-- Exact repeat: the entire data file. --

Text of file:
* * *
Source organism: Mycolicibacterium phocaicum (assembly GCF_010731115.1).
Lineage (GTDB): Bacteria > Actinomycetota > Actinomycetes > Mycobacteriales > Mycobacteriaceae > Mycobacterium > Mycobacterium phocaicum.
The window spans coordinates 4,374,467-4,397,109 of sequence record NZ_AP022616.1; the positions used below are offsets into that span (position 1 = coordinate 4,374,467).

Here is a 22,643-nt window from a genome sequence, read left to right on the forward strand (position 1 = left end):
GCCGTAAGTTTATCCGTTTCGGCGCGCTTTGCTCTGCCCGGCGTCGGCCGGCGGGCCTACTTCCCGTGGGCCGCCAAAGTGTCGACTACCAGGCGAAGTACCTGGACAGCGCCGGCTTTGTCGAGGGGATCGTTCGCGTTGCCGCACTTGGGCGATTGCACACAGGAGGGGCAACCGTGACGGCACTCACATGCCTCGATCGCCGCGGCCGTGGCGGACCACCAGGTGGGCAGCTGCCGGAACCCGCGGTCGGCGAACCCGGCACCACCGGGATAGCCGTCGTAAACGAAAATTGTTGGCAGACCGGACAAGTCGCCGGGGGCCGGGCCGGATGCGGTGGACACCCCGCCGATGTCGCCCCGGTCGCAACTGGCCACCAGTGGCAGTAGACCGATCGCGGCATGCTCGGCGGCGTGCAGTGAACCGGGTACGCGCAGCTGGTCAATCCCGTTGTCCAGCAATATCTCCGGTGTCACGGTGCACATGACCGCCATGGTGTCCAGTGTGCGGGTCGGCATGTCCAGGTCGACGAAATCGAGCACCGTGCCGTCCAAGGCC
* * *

Source organism: Mycolicibacterium phocaicum (assembly GCF_010731115.1).
Lineage (GTDB): Bacteria > Actinomycetota > Actinomycetes > Mycobacteriales > Mycobacteriaceae > Mycobacterium > Mycobacterium phocaicum.
The window spans coordinates 4,374,467-4,397,109 of sequence record NZ_AP022616.1; the positions used below are offsets into that span (position 1 = coordinate 4,374,467).

Here is a 22,643-nt window from a genome sequence, read left to right on the forward strand (position 1 = left end):
GCCGTAAGTTTATCCGTTTCGGCGCGCTTTGCTCTGCCCGGCGTCGGCCGGCGGGCCTACTTCCCGTGGGCCGCCAAAGTGTCGACTACCAGGCGAAGTACCTGGACAGCGCCGGCTTTGTCGAGGGGATCGTTCGCGTTGCCGCACTTGGGCGATTGCACACAGGAGGGGCAACCGTGACGGCACTCACATGCCTCGATCGCCGCGGCCGTGGCGGACCACCAGGTGGGCAGCTGCCGGAACCCGCGGTCGGCGAACCCGGCACCACCGGGATAGCCGTCGTAAACGAAAATTGTTGGCAGACCGGACAAGTCGCCGGGGGCCGGGCCGGATGCGGTGGACACCCCGCCGATGTCGCCCCGGTCGCAACTGGCCACCAGTGGCAGTAGACCGATCGCGGCATGCTCGGCGGCGTGCAGTGAACCGGGTACGCGCAGCTGGTCAATCCCGTTGTCCAGCAATATCTCCGGTGTCACGGTGCACATGACCGCCATGGTGTCCAGTGTGCGGGTCGGCATGTCCAGGTCGACGAAATCGAGCACCGTGCCGTCCAAGGCC